A young man nervously covers up the electronic tag around his ankle, while another is full of bravado, nonchalantly saying he has somewhere else to be.
Welcome to the world of the probation officer and the ex-offenders they are trying to help turn their lives around.
One such officer in Hounslow has described a typical induction session at which convicts take the first steps towards becoming law-abiding citizens.
Probation officer James (due to the sensitive nature of his work, he will only give his first name) has given a rare insight into his role with a moving account of a typical morning's work.
He describes the tricky balance between helping ex-offenders find work and housing, and enforcing banning orders designed to protect the public and help them stay on the straight and narrow.
The success of the London Probation Trust's Hounslow centre is a testament to the possibility of transformation, he explains, with less than a third of those it works with going on to reoffend.
Starting steps on probation in Hounslow, by probation officer James
Today’s induction session could be taking place in any meeting room anywhere in the borough. Except it’s no ordinary meeting – it’s an induction session for local ex-offenders who are now on probation.
There are six men in today’s group, each of them low to medium risk to the community, convicted of crimes from burglary, drugs, anti-social behaviour or domestic violence.
It’s interesting to see the range of reactions people show when they first report for induction. It can range from cockiness, apprehension, confusion and even fear. My role is to break through all of that, and get them to ask themselves what they really want to get out of being on probation.
That means an intensive programme to get them to follow a crime-free life, and that starts at induction. It’s all about getting ex-offenders to take responsibility, holding them to account and also setting goals which offer an alternative to crime.
Some at today’s session have been down this road before. One admits he’d been on probation as recently as last year. Sullen and combative, he’s anxious to leave, claiming he’d “been through this lots of times” and is due somewhere else.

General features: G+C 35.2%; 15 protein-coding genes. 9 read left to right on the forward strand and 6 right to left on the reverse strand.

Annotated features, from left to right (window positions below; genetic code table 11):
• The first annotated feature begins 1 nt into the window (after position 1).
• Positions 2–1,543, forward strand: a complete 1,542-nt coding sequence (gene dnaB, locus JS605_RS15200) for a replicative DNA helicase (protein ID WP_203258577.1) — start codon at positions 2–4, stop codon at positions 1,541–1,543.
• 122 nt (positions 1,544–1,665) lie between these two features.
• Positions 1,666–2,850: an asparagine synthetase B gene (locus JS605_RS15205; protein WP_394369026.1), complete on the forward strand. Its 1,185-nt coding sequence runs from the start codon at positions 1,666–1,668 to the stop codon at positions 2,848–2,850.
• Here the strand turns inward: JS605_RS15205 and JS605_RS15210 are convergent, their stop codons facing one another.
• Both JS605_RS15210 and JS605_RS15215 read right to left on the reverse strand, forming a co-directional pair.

But he can’t leave. A missed supervision meeting with a probation officer without good reason means a breach warning – the fact he just doesn't want to be there doesn't count. A second no-show means a Court appearance, a harsher penalty and quite possibly prison.
My message is simple: Always keep appointments with your probation officer, don’t turn up drunk or high on drugs, don’t reoffend. If you engage with us, we’ll give you support to stop you getting into this situation again.
During probation supervision we don’t just rely on what ex-offenders tell us. We also constantly liaise with Police and social services, and visit people at home to ensure that words are being followed up with actions.
One of the young men in the room looks nervous. He’s also tried to hide the electronic tag around his ankle by folding the top of his sock over the strap. Yet he is the most responsive when the group is asked what they think stops people from reoffending. This has been his first conviction, and you get the sense the message is sinking in.
Every offender is different, so that might mean they need drug or alcohol rehabilitation, anger management training, debt and housing advice, or support in finding a job. Finding a job and stable accommodation are the best indicators whether someone is likely to reoffend. Probation officers have colleagues specialising in employment and skills who aim to get ex-offenders into training or employment, to keep them out of trouble.
There can also be tough sanctions, the stick alongside the carrot element of probation. People can be banned from entering a certain area or premises, required to follow a curfew, or banned from contacting certain individuals. Following the rules can mean a good outcome. Failure can mean prison.
Our role is to support people to change, but if they don’t show progress then that’s when the enforcement element comes in – our number one role is to manage any risk someone poses to the community.
Once their sentences have expired, I have no idea whether we will see anyone from today’s group again. I hope not. More than two-thirds of the people we work with don’t re-offend, and some even stay in touch with their probation officer even after they don’t have to. People really are capable of change.